Hiero After Dark Announces Full Lineup

Building on their semi-official Oakland city holiday, the famous hip-hop collective Hieroglyphics crosses the Bay for a show at the Midway this Saturday, June 1.

(Hiero Day/Instagram)

San Francisco may have Third Eye Blind, but Oakland has 3rd Eye Vision. The 1998 debut full-length by underground East Bay hip-hop collective Hieroglyphics spawned a number of compilations as the sprawling group of rappers led by Del the Funky Homosapien grew in stature — and starting in 2012, it led to the first Hiero Day, an outdoor music festival that has managed to remain affordable.

It’s basically a day for Oakland to celebrate Oakland, something the city made more or less official a few years later through a proclamation by then-Mayor Jean Quan. Sept. 3, chosen because its date (9/3) matches the song “93 Til Infinity” by the Hiero sub-crew Souls of Mischief, is extra-convenient because it takes place on or around a holiday weekend when the weather is likely to be good.

Hence, a giant street party for the people that sort of engulfed any competing Labor Day barbecues. Throwing together a mix of rising local talent and established names — Hiero Day 2017 got Anderson .Paak, who subsequently blew up and won a Grammy — the daytime festival has resisted commercialization to an admirable extent. And this Saturday, June 1, the Hiero crew will attempt to replicate its success at night with Hiero After Dark, a party with three stages at the Midway in San Francisco.

“We wanted to do something slightly different, because we don’t want to take away from Hiero Day at all,” Hieroglyphics member Pep Love tells SF Weekly. “This is what we hope to be an expansion.”

Calling the decision to keep Hiero Day ticket prices accessible to everyone a “hard choice to make at times,” Pep notes that the higher prices for Hiero After Dark stem from the fact that it’s in a proper venue and the immense talent they’ve booked, including Caleborate, A-1, and Mikos da Gawd, with headliners EARTHGANG and Doja Cat. That curatorial prowess is just one reason that such a sprawling group — whose 2013 effort The Kitchen remains the only record they’ve put out since 2003’s Full Circle — can occupy such a beloved place in Oakland’s cultural consciousness.

And that consciousness is on heightened end of things. Hieroglyphics’ famous insignia, a face with three eyes that Del created way back when, has taken on a life of its own. In addition to representing harmonic resonance, it’s also the Mayan symbol for the number eight, which in Arabic numerals is an infinity symbol flipped on its side — and like the post horn in The Crying of Lot 49, it shows up in unusual places. The insignia has been in comic books, Method Man videos, and faraway countries.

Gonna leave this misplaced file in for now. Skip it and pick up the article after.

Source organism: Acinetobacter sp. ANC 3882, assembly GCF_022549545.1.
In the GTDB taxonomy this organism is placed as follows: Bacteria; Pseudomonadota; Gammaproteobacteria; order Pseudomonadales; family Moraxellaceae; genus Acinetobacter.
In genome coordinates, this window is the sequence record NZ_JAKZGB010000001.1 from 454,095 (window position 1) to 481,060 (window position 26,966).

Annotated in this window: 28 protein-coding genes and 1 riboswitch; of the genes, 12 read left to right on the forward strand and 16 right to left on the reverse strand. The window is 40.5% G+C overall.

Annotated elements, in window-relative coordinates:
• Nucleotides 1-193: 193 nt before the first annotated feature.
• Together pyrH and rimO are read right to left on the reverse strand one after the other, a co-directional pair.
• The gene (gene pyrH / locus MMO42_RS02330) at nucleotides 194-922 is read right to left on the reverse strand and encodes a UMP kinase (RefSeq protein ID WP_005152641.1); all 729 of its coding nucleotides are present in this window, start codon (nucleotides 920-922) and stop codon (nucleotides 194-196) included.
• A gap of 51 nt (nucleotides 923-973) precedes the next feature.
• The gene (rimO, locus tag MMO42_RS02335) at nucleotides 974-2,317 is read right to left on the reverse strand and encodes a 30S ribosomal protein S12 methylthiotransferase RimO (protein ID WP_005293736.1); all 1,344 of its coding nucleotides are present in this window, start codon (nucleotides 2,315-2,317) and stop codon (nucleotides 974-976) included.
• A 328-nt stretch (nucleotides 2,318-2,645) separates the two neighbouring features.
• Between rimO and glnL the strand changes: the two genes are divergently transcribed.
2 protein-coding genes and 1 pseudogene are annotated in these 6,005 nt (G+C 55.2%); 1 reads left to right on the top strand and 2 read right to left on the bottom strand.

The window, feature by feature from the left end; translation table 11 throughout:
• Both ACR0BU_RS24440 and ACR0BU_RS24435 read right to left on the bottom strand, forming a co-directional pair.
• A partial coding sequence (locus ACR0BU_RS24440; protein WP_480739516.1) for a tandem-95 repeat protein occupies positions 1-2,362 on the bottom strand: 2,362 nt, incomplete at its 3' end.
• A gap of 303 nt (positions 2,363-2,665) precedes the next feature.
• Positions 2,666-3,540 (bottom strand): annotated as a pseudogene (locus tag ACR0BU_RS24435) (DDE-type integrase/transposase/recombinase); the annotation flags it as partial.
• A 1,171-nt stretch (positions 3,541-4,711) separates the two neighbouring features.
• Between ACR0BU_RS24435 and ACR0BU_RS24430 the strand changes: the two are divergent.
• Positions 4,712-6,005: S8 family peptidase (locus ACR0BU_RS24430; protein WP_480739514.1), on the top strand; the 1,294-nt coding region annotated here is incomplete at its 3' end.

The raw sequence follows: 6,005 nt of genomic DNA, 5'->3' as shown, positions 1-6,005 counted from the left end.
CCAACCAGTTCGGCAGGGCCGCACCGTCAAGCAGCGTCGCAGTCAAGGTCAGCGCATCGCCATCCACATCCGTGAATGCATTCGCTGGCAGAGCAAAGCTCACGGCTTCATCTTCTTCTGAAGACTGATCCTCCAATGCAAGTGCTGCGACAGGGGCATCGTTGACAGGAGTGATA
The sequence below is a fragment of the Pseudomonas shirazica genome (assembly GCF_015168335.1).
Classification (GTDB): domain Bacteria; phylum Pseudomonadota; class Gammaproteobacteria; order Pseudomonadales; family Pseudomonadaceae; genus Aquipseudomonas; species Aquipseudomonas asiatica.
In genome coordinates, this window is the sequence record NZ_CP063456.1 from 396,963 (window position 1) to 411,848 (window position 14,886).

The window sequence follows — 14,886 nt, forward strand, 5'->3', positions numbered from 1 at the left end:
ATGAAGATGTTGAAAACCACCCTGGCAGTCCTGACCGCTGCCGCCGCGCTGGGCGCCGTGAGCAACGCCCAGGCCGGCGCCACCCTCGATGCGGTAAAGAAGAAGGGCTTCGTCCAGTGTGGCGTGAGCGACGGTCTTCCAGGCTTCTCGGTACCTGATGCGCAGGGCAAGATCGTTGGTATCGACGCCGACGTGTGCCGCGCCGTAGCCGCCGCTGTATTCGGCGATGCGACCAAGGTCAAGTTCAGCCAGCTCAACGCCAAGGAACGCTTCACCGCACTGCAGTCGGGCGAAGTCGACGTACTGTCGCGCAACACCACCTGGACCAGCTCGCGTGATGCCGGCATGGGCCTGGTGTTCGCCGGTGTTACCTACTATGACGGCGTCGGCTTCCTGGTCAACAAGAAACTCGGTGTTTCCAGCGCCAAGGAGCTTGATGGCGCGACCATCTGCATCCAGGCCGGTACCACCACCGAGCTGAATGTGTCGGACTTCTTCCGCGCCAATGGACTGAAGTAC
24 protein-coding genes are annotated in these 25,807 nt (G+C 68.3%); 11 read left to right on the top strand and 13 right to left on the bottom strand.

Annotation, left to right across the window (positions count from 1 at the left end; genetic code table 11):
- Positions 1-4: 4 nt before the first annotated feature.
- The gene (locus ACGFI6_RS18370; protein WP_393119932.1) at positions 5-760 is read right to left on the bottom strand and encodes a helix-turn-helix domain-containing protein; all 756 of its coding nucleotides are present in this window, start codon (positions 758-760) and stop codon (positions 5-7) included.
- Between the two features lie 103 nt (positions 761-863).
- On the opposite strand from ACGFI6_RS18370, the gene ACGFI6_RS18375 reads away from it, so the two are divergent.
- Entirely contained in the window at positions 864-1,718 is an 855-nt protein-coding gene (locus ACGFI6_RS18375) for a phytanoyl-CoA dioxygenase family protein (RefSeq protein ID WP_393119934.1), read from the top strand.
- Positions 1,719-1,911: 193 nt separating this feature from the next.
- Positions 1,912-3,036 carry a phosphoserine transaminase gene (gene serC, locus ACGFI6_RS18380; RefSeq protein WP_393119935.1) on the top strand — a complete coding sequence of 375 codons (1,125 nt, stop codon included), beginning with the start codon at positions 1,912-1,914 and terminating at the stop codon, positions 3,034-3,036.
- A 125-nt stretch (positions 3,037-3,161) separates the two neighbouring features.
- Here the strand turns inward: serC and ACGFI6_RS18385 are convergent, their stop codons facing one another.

“I wasn’t there to see it present, but someone sent a picture from Iraq during the Iraq War,” fellow collective member A-Plus says. “Someone carved it on a rock. A soldier took a picture of it and somehow it got passed around. I thought it was pretty trippy.”

“That’s heavy,” Pep Love adds.

In addition to names like Andersoon .Paak, Hiero Day notably worked with Pam the Funkstress, a member of Oakland’s hip-hop duo The Coup who functioned as Prince’s personal DJ in the months before his death in 2016. She died at 51 of complications from an organ transplant the following year.

“She’d been involved in a bunch of Hiero Days since early on,” A-Plus says. “She was kind of a standout person who’d performed there as well as been a DJ.”

While Hiero After Dark is distinctly Del’s show, A-Plus and Pep Love hint that they “might jump up on stage and surprise somebody.”

“We’re going to have some special features cooked up,” Pep says. “The Midway has got some cool stuff inside of it. They have [Envelop SF], to experience some surround-sound with speakers and state-of-the-art shit. I think it’s the Nina Simone tributes that they do, and Stevie Wonder — they have an experience inside the room where people just go and listen to a whole night of one artist’s music and get immersed.

And there’s the possibility of a record full of new material.

“I’m sitting in the studio right now trying to make a new beat,” Pep adds. “There’s always a chance for another Hieroglyphics album, but we got other stuff that we do. I’m dropping singles all the time. A-Plus just came out with a project with Sunspot Jonz called Stoney Hawk. There’s lots of stuff coming out.”

Hiero After Dark, Saturday, June 1, 5 p.m.-2 a.m., at the Midway, 900 Marin St., $35-$95, tickets here.

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